Elizabeth and Noel Holmes
Photo: Justin Sullivan/Getty Images

Here comes the defense of Elizabeth Holmes

Source Code

Good morning! This Friday, what's next in the Theranos trial, Apple's reportedly making chips for its not-so-secret electric vehicles, and ConstitutionDAO's wild week.

The prosecution will soon rest

There have been articles, books, podcasts and documentaries on the Theranos saga, built around whistleblower reports and former employees. But Elizabeth Holmes' side of the story will come out soon.

The U.S. government plans to soon rest its prosecution of Holmes, who's facing charges of fraud and conspiracy to commit fraud for misleading investors and patients as Theranos CEO. Its case so far has been to paint Theranos as a company with unreliable tests that concealed the use of third-party machines in its labs and ultimately didn't care about patients and lost the trust of investors who had no idea what to believe.

But in the prosecution, we've been able to see the beginnings of Elizabeth Holmes' defense as her lawyers have pushed back in hours and hours of cross-examination. Here are some of the big themes of her defense so far:

  • Holmes didn't know better. While Silicon Valley often worships the college dropout founding story, Holmes' lawyers are trying to use her lack of education to bolster her defense and show that she relied on the scientists with Ph.D.s to tell her what to do. Her attorneys have spent long periods with witnesses going through the Theranos org chart, asking about the education levels of all the employees, and had witnesses testify that Holmes did not have the education level to run a lab.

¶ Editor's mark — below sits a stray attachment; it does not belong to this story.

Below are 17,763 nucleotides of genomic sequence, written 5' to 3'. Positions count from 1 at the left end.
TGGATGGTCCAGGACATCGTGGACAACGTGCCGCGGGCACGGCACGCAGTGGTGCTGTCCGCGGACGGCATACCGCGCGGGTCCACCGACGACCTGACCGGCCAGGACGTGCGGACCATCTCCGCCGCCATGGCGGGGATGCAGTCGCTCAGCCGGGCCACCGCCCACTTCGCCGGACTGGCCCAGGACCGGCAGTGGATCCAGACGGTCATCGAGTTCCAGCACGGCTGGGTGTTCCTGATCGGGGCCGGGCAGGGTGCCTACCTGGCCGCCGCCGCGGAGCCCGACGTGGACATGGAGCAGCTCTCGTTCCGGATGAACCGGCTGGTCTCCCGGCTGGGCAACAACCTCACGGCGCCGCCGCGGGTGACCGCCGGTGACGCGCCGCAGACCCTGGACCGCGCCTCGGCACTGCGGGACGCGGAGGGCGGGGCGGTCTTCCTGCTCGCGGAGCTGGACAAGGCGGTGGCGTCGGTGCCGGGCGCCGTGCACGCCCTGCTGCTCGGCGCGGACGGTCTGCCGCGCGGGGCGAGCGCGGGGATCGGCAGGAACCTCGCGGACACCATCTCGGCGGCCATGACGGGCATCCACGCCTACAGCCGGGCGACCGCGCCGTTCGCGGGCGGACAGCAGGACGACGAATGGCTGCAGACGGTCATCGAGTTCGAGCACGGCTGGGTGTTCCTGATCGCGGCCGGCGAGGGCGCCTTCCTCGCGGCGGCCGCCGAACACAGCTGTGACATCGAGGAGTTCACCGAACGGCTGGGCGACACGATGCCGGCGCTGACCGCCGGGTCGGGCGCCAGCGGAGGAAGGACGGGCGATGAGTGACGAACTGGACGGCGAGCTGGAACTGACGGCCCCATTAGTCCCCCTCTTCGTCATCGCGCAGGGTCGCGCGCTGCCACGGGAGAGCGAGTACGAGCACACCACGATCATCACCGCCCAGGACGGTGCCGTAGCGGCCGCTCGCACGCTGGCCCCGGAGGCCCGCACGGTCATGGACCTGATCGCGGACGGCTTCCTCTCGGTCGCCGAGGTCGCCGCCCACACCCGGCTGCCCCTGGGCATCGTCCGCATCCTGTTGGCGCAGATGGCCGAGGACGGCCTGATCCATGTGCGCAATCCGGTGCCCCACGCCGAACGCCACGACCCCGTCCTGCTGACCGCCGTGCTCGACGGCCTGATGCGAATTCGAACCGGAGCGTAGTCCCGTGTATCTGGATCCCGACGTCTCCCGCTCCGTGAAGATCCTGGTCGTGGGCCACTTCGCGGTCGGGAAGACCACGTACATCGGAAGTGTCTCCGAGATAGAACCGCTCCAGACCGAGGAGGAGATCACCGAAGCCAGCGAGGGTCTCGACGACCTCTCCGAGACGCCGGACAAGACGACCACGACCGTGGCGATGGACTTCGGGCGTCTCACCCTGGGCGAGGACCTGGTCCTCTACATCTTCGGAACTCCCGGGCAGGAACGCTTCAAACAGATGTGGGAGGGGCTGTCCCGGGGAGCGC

• Investors are supposed to be the sophisticated ones. One thing is clear: Investors missed a lot of red flags in their due diligence processes, and went ahead and invested anyway. Holmes' lawyers have enjoyed pulling up the fine print of investor docs and reading some of the legal boilerplate about how investors knew this was a risky decision. The prosecution, though, has hammered that investors never got the full picture, and even if it was lying by omission, Holmes never told some investors that Theranos used third-party devices.
  • Holmes was Theranos' biggest believer. Holmes never sold a single share of her Theranos stock. "If Ms. Holmes was trying to defraud these sophisticated investors, don't you think she might sell some of her stock to take advantage of them and try to cash in?" her attorney Lance Wade asked in his opening statement. The prosecution has to prove that Holmes had an intent to deceive to convince the jury of fraud, but the defense is trying to re-cast it that she didn't knowingly defraud investors. She simply believed it would work and worked hard to try to make that come true before Theranos ultimately failed.
  • The Big Bad Balwani defense: A big strategy has been to deflect blame from Holmes to Sunny Balwani, Theranos' former president and COO who has his own separate trial beginning in January. Because the lab technically fell under Balwani's purview, often issues that were flagged by employees like Erika Cheung were raised to Balwani first. He also was involved with investor due diligence and was the one to deflect investors from talking to partners like Walgreens. That being said, Holmes has been linked directly to a lot of lies and exaggerations (like mentioning that the Theranos device was being used on the battlefield). And as CEO, the jury may decide she was ultimately culpable for what was happening.

But what role did Balwani and Holmes' personal relationship have in this is one wild card we haven't heard yet. Her attorneys had previously outlined in court documents allegations that Balwani abused and controlled Holmes, which they plan to talk about during trial. "There was a side of that relationship that many people saw and may talk about it during this case, but like many relationships, there was a side they never saw," Wade said during the opening statements.

Soon it will be the defense's turn to tell its side of the story, but there's one last question looming over the trial: Will Holmes take the stand in her own defense? We'll find out soon enough.

— Biz Carson (email | twitter)

Read more of our Theranos trial coverage here.


Rochelle is one of many experts working on privacy at Facebook—to give you more control over your information.

Hear from Rochelle on why Facebook supports updating regulations on the internet's most pressing challenges, including federal privacy legislation.